Back pain in women (AS-type)

Lower back pain in women during menses is very common, and is widely considered unrelated to spondyloarthropathies. This is at least partly wrong.

Women who suffer from spondyloarthropathies don’t have prostates, so T cells which detect Malassezia in their spine must originate from somewhere else! Spondyloarthropathy symptoms in women include chronic inflammation of the cervix, which means Malassezia are very likely present in the uterus. HLA-B27 is expressed there—though less than in the prostate—facilitating the detection Malassezia by T cells.

Lymph vessels which drain the uterus transport T cells to the sacroiliac joints (near the top of the hip bone) and to the para-aortic nodes (a few inches above the hip bone) of the lower back (Hahn et al 1963). This means the seven steps leading to AS-type back pain in men likely also occur in some women, but can affect two regions of the lower back instead of just the sacroiliac joints.

The lower part of the uterus (cervix) is often chronically inflamed in women with spondyloarthropathies.

Lymph vessels from the uterus drain to the sacroiliac joints and to the para-aortic nodes (Gray’s Anatomy 1918).

Other menstrual spondyloarthropathies in women

While lower back pain during menses could have myriad different causes (such as referred pain due to uterus contractions), other spondyloarthropathy symptoms which flare-up during menses are much harder to explain. Often, hormones levels in circulation are offered as an explanation, without any strong supporting mechanistic evidence.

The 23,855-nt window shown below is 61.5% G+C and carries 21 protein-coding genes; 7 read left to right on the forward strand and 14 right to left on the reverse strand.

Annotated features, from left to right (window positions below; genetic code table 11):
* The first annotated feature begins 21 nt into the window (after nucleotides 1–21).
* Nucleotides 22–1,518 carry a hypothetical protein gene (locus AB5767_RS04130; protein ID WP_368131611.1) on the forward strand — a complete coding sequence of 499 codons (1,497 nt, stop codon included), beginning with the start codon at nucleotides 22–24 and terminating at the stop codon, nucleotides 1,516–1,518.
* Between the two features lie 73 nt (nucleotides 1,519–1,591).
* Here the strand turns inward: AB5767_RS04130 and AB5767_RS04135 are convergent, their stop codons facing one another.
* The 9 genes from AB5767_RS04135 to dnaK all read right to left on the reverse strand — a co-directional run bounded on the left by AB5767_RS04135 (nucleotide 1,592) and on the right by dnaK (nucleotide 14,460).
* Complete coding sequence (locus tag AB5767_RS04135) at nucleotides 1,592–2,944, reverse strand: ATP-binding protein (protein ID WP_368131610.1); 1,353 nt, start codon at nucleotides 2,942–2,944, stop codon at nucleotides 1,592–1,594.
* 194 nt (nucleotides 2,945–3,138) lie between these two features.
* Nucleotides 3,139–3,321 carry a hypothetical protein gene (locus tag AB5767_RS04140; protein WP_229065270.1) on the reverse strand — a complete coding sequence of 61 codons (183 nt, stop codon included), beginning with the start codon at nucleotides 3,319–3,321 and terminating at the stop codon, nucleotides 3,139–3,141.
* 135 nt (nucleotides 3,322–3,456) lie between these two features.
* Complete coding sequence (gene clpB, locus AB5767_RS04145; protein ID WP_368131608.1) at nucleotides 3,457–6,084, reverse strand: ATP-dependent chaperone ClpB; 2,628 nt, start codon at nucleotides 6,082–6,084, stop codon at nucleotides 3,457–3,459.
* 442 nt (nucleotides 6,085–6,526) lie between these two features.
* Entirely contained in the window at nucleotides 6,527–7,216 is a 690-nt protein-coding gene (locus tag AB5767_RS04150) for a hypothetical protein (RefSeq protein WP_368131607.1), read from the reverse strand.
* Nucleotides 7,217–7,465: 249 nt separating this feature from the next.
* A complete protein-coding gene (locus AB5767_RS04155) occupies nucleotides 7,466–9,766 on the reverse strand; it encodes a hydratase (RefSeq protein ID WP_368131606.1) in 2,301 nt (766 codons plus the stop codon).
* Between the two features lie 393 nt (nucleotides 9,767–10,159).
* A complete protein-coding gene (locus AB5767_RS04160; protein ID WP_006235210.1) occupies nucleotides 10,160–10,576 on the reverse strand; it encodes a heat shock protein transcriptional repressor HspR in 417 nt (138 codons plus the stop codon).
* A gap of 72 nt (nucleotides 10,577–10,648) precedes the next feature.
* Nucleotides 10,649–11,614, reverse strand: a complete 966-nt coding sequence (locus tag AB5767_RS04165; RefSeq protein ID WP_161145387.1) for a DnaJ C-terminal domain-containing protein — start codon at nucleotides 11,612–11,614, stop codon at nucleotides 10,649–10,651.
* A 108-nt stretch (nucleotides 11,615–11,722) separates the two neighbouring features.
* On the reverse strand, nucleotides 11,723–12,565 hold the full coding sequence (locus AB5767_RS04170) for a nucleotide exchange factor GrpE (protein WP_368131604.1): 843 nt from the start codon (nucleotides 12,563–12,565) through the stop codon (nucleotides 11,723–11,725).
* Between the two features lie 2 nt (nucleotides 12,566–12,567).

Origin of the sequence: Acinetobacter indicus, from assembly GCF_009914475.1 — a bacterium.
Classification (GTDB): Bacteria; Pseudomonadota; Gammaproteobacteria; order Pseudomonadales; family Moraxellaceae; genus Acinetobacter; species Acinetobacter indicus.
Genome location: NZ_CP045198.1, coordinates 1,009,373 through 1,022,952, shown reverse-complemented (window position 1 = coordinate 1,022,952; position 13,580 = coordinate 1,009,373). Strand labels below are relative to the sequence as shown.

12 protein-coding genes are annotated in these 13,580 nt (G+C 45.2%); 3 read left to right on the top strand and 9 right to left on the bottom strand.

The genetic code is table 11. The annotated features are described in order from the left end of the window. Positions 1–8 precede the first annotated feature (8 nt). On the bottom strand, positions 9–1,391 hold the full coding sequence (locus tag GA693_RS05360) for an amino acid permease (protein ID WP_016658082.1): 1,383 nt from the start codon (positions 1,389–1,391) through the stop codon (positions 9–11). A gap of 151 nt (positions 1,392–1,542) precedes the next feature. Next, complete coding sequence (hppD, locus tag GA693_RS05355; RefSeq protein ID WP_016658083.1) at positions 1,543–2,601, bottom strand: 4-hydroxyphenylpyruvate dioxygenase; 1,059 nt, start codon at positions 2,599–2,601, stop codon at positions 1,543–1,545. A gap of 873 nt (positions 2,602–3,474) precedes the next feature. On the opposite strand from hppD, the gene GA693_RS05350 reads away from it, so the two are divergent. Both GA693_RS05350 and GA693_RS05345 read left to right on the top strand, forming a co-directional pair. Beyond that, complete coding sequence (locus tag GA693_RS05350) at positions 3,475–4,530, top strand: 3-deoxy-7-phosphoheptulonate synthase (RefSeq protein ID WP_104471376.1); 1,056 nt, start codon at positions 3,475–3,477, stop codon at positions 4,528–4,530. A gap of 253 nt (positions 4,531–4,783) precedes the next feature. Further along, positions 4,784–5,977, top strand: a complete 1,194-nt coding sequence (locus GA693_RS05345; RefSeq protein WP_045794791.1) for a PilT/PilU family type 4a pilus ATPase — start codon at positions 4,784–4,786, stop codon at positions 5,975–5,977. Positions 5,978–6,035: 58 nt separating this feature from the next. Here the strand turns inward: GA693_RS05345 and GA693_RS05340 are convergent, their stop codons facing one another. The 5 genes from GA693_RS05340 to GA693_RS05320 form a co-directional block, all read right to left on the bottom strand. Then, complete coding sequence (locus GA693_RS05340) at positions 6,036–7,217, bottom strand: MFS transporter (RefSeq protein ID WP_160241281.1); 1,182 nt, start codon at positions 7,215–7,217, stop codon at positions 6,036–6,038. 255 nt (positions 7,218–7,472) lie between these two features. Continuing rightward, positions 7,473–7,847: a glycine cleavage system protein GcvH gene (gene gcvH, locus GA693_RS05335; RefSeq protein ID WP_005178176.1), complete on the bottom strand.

AAU is a very specific spondyloarthropathy symptom of the eye caused by T cells, and is not explicable by referred menstrual pain. AAU flare-up risk is much higher near menses (Sanghvi et al 2004). The simplest explanation for this phenomenon is that the uterus is cyclically producing T cells which recognize Malassezia. These T cells then enter circulation and search for Malassezia in all organs of the body, including the eye. This process is very similar to prostate massages in men, except it happens naturally at the end of each menstrual cycle (McDonagh et al 1993; Salamonsen et al 2000).

Other spondyloarthropathy-associated symptoms that have been reported to flare-up in association with menses include inflammatory bowel disease (Kane et al 1998) and psoriasis (Stevens et al 1993). T cells recognizing Malassezia proteins are causative in both (see here for details).


Differences in lymphatic drainage between genital organs (prostate / uterus) can explain why ankylosing spondylitis is more common and severe in men, and why lower back pain in women during menses affects the para-aortic region (a few inches above the hip bone) in addition to the sacroiliac region (near the top of the hip bone). Menstrual spondyloarthropathy symptoms such as AAU indicate that T cells which detect Malassezia proteins are produced during menses. This means menses-associated lower back pain is at least partly due to Malassezia in the spine being attacked by T cells which activated in the uterus.

NB: This post is based on Laurence et al 2018 (simplified for clarity). While many cases of back pain are the results of spondyloarthropathies, others are due to physical trauma, spinal disc herniation, etc.

Animated back pain (AS) video (intro):

Animated back pain (AS) video (full):